This part of the project (phase 1) was heavy on database checking and rendering. A classic object-oriented database and rendering package needed to be built. The obvious choice was python.
The majority of the work lies in the python class library. There are two groups of files, the files that support the khipu objects such as cords, knots, etc., and the files that create the html output to view all the rendering.
The data-cleansing and analyses are done using the Jupyter notebook "literate programming" environment. While not my favorite environment for such a task, it integrates easily with python, and it did the job. In Phase 3, where statistical analysis will be the motivating factor, I suspect I will be using the more pleasant environment of R.
Rendering for a variety of Internet browsers required a painfully difficult conversion of SVG vector files (in textual XML like format) into Jpeg images. To do this well, with decent font support, required Adobe Illustrator which saves the files in high-quality format as Jpegs or Tiffs as needed. Why TIFFS? Because three of the khipus were so large that their images exceed Jpeg size bounds. Photoshop and the open-source image-processing utility ImageMagick take over from there to split up large TIFF images and convert the results to Jpegs. To orchestrate this process required a combination of OS calls, AppleScript and occasional old-fashioned by-hand tweaking. Your mileage may vary. The whole process of building the jpgs and html files from the data takes about 3 hours of computing on my fairly fast Mac Pro. Memory leaks in various apps, coupled with the size of data frequently crashed the Mac with 32 GB of RAM, midway through the conversion process.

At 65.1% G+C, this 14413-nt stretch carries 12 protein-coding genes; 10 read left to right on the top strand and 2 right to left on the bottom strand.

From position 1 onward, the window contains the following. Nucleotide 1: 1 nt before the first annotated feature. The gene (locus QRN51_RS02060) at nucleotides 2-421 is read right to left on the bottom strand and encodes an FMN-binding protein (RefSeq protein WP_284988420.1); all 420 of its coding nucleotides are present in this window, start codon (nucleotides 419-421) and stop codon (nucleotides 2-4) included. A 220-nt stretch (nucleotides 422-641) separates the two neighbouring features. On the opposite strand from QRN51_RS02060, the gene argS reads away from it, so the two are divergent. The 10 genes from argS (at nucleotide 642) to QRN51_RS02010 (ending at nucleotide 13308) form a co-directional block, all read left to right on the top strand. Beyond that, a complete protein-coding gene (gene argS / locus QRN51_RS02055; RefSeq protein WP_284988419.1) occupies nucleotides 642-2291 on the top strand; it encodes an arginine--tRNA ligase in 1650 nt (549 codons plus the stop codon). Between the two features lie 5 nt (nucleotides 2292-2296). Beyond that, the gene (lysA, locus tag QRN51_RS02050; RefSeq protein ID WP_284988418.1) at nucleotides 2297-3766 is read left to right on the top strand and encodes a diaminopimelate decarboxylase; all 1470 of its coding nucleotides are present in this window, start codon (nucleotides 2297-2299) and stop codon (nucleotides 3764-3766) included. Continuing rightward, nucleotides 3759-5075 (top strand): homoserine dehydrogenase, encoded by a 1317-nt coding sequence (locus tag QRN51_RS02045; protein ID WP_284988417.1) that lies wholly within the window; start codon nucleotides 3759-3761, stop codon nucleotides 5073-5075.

I've tried to use the common Python libraries (numpy, pandas, scipy, etc.) to do the job of analysis and building the khipus.
Whenever it made sense I used the Plotly package to create graphics. Python's matplotlib, seaborn, etc. are so poor in quality and robustness that the only thing I used was seaborn histograms, and even that I used guardedly. I note for the record that one seaborn histogram which rendered incorrectly, based on my failure to fine-tune a particular setting (the number of bins), made me think I had a handle on how to decipher khipus based on cord twists. Only when I looked at the actual numeric data did I realize how misleading the graphic was. After that I made sure to pay attention to every setting in seaborn's plots.